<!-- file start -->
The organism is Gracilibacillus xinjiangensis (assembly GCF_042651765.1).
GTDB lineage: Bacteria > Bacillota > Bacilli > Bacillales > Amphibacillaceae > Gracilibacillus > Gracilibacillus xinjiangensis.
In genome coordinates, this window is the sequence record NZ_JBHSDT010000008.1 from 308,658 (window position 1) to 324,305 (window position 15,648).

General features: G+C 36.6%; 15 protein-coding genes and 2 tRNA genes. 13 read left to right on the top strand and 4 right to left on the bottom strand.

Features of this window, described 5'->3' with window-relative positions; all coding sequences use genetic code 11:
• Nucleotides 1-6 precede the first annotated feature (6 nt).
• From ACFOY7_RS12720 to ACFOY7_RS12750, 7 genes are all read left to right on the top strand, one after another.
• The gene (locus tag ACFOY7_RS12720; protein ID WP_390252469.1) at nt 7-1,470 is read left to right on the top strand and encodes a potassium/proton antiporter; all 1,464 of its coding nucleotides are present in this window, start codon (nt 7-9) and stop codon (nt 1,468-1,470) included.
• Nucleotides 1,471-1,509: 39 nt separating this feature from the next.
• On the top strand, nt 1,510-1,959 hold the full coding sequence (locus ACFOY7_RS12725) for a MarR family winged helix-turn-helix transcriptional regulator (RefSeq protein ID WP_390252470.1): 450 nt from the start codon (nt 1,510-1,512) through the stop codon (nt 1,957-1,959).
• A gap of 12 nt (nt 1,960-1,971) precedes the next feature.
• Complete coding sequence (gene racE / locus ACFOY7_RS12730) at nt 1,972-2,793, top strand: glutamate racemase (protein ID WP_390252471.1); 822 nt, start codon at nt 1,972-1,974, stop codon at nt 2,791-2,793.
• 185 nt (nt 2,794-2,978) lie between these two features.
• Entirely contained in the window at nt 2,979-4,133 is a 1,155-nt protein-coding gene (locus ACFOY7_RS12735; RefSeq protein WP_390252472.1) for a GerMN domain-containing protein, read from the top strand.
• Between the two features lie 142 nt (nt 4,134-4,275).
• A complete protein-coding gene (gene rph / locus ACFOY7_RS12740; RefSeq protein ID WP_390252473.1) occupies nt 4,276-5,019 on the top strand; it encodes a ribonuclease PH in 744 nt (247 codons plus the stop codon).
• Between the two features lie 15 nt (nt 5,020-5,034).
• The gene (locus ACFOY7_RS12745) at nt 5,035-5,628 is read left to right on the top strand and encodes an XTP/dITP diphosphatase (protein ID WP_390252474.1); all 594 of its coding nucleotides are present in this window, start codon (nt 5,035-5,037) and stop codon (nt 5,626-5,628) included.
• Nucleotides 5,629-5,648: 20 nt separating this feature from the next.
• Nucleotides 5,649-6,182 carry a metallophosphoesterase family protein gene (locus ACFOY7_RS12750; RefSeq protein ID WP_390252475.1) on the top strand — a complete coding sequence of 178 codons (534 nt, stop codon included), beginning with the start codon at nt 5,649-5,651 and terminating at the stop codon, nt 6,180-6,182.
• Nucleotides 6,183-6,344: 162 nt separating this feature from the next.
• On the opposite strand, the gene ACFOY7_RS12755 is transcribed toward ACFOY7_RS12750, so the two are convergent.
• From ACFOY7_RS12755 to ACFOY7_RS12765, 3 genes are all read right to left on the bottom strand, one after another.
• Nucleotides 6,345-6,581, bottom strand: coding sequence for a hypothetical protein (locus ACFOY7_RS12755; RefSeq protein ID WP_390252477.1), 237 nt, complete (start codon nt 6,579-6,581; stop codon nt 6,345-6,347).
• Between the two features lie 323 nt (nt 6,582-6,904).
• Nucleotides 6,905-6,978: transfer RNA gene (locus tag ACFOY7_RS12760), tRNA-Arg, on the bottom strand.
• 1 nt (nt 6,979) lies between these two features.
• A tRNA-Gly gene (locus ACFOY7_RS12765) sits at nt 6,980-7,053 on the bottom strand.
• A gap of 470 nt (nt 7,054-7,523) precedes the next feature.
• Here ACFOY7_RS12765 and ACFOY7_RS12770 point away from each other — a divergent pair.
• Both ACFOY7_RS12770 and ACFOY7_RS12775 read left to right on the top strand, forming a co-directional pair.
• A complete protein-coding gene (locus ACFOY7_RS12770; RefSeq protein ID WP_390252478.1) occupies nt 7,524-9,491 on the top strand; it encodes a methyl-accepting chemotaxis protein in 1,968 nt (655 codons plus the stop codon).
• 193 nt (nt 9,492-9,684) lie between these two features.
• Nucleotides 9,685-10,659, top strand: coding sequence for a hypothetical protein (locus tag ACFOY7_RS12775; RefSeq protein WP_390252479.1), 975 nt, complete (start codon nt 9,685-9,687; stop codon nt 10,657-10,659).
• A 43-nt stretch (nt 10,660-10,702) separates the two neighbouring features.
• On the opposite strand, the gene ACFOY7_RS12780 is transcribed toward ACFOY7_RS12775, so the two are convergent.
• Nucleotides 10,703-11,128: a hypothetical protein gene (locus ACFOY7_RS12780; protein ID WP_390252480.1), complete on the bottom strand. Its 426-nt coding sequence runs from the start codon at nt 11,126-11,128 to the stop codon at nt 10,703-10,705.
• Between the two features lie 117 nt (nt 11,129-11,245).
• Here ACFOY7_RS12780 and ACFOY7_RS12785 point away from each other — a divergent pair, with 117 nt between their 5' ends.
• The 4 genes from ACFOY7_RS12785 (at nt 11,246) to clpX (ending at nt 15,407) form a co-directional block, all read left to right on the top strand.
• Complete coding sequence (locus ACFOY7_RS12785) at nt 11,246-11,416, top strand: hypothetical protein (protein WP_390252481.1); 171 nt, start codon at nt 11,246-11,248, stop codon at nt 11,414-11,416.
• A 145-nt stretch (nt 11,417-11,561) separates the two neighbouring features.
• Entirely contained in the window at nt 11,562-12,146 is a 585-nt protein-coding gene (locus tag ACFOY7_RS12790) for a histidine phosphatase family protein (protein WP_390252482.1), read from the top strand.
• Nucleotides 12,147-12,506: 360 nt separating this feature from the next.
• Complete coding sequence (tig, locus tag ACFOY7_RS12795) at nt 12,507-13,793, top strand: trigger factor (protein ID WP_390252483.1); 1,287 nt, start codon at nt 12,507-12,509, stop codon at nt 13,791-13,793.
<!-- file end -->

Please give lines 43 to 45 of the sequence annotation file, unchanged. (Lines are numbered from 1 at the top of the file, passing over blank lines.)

• Entirely contained in the window at nt 11,562-12,146 is a 585-nt protein-coding gene (locus tag ACFOY7_RS12790) for a histidine phosphatase family protein (protein WP_390252482.1), read from the top strand.
• Nucleotides 12,147-12,506: 360 nt separating this feature from the next.
• Complete coding sequence (tig, locus tag ACFOY7_RS12795) at nt 12,507-13,793, top strand: trigger factor (protein ID WP_390252483.1); 1,287 nt, start codon at nt 12,507-12,509, stop codon at nt 13,791-13,793.